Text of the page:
The only way to deal with Healthcare IT is to create teams of people to manage the complexity together. The problem with that is that for any given problem domain, there is a danger that the communication cost will grow exponentially in relation to the number of participants. It is common for the communication costs to totally destroy all productivity in a given group. But at the same time, it is simply not possible for a single person to correctly navigate the complexity of even a simple Health IT software project.

The solution to this problem is found in the VA VistA development model. Here are the rules:

  1. You do not work on “the system”, you work on part of the system. VistA is actually hundreds of programs that work together.
  2. Whenever possible you work in pairs. Any more gets unmanageable.
  3. One person must understand everything they need to about the programming of the clinical issue. We can call this person the Programmer. (In the VA this is a Programmer or a CAC)
  4. It helps if the Programmer has a basic healthcare vocabulary.
  5. Another person must understand everything they need to about the clinical problem itself. We can call this person the Clinician.
  6. It helps if the Clinician understands, basically, what is easy, what is hard, what is possible and what is impossible with computers.
  7. You rely on other pairs to address other clinical problems.
  8. You intentionally have redundant “programming pairs” so that you are forced to compete to make better solutions.
  9. When another pair makes a better solution to your problem, you celebrate that and adopt their code as the new starting point.

Its number 6 that this article is focused on. It would be really helpful if Physicians in particular were required to know what a “for loop” meant. Just like calculus and physics they will rarely, if ever, use that information. But for the time being, the fundamental lack of understanding of computer science in clinicians is holding healthcare back. Can you imagine speaking to your doctor if he or she had no idea what the word “pressure” meant in the phrase “blood pressure”. As it stands, most doctors do not really understand what the implications of the word “Information” in the phrase “Health Information Systems”.

What scares the hell out of me is not that the clinician above did not know how the programming process worked. Ignorance has a simple cure: learning. What scares me is that he was willing to pressure me to speed up the schedule, even after I explained how things worked. Trying to force a programmer to take short-cuts to make a deadline is a very very bad idea (see point number 4 here). Doctors, like military officers, often fail to recognize that in “being in charge” is contextual. It does not matter if a Doctor is right about a clinical issue, if they are wrong about a software design issue. The resulting software will fail to perform, despite its clinical correctness. Doctors cannot “be in charge” in software design the way they can in an operating room or in clinical practice. That does not mean they are not vital, it just means they should not be in charge. The programmers should not be “in charge” either. The “Clinical Pair Programming” that I am describing above is a description of the peer thinking that is required to solve these problems. When someone is “the boss”, (meaning they actively back only their own priorities) the system breaks.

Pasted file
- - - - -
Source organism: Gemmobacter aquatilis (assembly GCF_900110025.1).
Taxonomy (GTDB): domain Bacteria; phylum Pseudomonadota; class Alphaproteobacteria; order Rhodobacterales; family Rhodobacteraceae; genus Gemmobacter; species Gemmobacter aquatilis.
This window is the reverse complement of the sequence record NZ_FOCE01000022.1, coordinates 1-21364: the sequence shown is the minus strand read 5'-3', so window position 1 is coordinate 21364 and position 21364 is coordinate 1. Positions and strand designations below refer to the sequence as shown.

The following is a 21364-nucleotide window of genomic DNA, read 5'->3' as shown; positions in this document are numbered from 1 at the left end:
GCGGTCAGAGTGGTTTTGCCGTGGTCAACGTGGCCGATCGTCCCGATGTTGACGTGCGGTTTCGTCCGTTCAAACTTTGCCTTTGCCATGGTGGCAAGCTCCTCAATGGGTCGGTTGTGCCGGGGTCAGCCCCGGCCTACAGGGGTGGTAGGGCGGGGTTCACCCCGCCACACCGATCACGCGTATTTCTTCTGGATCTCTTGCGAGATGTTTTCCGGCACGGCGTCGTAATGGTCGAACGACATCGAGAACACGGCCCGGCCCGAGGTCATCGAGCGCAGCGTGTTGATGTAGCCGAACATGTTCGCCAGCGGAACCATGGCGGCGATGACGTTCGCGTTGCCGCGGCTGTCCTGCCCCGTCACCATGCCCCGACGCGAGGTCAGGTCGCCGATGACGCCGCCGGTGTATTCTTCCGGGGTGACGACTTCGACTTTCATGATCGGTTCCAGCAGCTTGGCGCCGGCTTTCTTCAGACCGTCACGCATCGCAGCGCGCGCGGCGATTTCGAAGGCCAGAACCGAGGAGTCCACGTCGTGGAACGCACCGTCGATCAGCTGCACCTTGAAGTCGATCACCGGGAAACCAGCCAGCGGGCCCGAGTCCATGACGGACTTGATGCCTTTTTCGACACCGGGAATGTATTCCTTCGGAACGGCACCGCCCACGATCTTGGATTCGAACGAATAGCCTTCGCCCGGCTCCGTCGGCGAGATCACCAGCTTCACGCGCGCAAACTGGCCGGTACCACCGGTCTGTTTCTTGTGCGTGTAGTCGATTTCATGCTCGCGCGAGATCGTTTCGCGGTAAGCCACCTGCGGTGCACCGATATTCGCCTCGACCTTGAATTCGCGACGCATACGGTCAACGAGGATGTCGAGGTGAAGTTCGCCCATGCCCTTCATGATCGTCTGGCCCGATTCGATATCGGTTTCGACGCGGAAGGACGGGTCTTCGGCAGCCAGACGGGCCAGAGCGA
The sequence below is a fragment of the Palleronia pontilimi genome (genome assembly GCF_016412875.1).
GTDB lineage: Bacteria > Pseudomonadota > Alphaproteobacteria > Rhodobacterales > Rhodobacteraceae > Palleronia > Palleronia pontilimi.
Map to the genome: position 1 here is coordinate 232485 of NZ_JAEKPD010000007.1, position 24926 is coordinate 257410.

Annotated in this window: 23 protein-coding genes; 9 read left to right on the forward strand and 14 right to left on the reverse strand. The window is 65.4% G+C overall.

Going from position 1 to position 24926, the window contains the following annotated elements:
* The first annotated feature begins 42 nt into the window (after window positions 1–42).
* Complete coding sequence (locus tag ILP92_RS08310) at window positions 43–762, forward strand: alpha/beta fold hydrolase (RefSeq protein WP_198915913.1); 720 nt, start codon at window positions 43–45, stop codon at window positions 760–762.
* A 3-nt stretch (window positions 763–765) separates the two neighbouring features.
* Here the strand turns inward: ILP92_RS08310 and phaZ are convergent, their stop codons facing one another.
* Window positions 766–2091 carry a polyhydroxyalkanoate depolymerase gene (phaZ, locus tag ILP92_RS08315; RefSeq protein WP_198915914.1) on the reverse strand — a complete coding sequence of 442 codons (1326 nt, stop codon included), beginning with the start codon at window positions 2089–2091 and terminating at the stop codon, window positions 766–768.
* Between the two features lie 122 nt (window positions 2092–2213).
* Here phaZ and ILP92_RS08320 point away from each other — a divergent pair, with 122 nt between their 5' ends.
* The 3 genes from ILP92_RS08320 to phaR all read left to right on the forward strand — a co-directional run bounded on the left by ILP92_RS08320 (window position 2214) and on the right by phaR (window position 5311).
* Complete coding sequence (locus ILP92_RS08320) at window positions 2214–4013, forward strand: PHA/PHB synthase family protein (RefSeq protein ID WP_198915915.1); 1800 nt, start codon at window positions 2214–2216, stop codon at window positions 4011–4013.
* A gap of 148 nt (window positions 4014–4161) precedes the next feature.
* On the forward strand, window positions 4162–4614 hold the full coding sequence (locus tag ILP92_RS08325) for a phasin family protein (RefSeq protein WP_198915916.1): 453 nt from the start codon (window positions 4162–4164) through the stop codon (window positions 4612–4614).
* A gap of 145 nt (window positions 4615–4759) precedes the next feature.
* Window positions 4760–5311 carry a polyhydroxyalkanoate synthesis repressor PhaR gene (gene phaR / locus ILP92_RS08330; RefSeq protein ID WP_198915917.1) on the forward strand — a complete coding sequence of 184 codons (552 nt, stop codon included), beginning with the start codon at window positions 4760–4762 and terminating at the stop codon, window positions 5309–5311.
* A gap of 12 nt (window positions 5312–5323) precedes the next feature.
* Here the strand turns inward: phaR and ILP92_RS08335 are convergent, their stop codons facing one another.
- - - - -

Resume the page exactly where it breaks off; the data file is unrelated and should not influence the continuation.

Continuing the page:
The irony is that the few Doctors I know who are my peers with regards to computer science education, are often more hesitant to challenge me regarding my information systems opinions. Do not get me wrong; they often disagree with me, but not more than any programmer would disagree with any other programmer.

This is why I support an undergraduate computer science prerequisite for medical school.


Announcing NPIdentify

A while ago I was contacted by the folks at Health IT Transition (Now defunct.) regarding some NPI development. We decided to collaborate. They turned me on to the intricacies of the NPI database, and I have been doing skunkworks on the NPI database ever since. Sadly, they have been waiting on me since then, hopefully when I come out of skunk works mode, they (and you) will be pleased with the results. But those guy have been far from idle, I am pleased to prompt their announcement of

The site already does some pretty amazing things. It has a mechanism for viewing NPI taxonomy statistics and a tool that allows you to search through the NPI records for your state.

Soon, it will be the most advanced way to manage National Provider Identifier information on the web. Also see the new button on my side menu!!

(updated Feb 18, 2011) Note that my NPI work is now available at You can still download the same applications from if you want that type of interface. If you want really powerful National Provider Identifier search capabilities, is the best available!